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No. of Recommendations: 14
You don't need the money now or any time soon. And your daughter doesn't need it now or any time soon.

So why do you care if the invested money goes up and down a bit (or a lot) with the market? If it is invested in the broad market and goes down, it will also come back up when the market comes back.

Annuities like this are sold on fear - your fear of the value going down for some unknown period of time. But the market has always recovered. The market drop in 2008/2009 was one of the worst in the last century. But here we are 10 years later and we are above the level we were before that drop.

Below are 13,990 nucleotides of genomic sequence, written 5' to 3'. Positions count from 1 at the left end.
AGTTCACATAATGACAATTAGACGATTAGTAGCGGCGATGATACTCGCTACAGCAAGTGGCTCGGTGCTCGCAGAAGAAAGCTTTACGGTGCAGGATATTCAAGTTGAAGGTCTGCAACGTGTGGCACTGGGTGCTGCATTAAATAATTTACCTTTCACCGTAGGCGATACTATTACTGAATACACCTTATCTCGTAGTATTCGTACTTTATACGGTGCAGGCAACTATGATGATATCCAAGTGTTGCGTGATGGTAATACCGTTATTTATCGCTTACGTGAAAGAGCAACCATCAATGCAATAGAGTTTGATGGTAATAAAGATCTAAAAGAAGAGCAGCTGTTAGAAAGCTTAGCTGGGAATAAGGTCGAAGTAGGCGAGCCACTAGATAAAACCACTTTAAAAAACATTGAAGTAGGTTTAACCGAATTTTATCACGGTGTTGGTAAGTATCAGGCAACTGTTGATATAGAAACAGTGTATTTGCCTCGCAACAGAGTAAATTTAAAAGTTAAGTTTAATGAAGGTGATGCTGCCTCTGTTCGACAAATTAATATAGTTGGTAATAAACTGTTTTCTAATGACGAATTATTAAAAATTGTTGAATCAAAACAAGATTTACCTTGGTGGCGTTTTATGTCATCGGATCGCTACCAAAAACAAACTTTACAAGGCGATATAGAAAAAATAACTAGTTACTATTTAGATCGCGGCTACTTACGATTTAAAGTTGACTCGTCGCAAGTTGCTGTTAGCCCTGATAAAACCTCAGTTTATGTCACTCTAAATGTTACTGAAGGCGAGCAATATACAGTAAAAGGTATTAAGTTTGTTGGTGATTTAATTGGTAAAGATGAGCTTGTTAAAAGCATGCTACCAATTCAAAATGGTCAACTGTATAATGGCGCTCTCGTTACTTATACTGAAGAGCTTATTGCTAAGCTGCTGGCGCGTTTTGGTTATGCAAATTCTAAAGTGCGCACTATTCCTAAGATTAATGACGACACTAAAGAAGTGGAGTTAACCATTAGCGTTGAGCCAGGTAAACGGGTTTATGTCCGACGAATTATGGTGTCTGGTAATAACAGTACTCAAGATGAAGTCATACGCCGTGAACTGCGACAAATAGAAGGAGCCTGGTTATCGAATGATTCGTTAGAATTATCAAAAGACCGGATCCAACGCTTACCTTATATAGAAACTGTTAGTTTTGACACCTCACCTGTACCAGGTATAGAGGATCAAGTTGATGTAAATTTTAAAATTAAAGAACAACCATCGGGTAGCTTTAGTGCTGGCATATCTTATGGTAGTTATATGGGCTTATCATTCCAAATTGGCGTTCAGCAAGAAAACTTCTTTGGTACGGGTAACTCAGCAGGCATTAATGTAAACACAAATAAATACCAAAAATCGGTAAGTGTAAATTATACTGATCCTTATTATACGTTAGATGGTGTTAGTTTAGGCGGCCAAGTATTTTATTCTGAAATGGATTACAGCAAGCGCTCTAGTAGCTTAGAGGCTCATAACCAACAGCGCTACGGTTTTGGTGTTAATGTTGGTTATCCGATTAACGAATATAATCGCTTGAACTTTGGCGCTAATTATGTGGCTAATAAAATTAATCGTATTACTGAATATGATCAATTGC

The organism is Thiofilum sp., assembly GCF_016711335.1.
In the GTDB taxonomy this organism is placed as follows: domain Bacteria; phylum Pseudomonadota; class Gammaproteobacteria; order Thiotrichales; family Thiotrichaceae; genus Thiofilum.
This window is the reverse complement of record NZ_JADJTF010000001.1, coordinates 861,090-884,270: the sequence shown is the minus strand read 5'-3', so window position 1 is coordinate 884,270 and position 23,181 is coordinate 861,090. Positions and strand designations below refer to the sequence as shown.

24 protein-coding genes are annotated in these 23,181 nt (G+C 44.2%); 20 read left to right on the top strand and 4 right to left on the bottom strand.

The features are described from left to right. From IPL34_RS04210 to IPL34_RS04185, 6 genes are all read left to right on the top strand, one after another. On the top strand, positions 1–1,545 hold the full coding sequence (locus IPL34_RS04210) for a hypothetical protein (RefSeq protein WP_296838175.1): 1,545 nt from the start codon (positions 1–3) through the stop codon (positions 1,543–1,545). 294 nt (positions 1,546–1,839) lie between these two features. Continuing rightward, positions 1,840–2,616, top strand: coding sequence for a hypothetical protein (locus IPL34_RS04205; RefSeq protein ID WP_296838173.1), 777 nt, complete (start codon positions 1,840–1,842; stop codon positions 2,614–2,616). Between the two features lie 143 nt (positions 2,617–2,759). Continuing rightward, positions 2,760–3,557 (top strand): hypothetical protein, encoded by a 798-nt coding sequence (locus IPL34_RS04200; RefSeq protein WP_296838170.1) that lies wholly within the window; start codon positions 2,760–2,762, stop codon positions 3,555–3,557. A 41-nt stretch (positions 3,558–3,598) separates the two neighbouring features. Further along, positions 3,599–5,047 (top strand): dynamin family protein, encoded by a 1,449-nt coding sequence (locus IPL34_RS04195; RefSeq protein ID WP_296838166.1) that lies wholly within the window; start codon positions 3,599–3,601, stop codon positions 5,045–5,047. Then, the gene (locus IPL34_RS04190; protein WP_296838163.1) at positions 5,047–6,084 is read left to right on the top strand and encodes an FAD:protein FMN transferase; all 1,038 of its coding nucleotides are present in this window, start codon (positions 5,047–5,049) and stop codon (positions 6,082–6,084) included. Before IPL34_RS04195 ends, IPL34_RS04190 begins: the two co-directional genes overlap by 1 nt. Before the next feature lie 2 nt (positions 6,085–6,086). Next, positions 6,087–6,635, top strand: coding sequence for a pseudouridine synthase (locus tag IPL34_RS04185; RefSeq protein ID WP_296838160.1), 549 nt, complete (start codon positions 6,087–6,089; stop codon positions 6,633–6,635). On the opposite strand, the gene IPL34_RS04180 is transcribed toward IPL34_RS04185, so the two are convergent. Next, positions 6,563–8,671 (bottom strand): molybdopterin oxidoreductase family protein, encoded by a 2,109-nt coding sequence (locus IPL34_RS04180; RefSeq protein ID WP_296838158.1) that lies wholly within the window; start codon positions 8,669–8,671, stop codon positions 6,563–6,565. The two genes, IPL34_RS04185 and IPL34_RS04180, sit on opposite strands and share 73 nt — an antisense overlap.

Put the money in a low cost, broad market index fund, reinvest the dividends (except for what the trust will need to pay taxes on the dividends), and let the market do it's thing. Your daughter will come out way ahead of the annuity.

--Peter
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...leave it to my disabled daughter through an irrevocable trust.

If your daughter receives any government benefits, such as SSDI, and you don't already have a Special Needs Trust, you should look into using that as a vehicle to not only pass assets to her, but also protect her benefits after you're gone.

There's an organization called the Special Needs Alliance https://www.specialneedsalliance.org/ which can help you find an attorney qualified to setup a Special Needs Trust. Not all attorneys have the requisite training.

Bob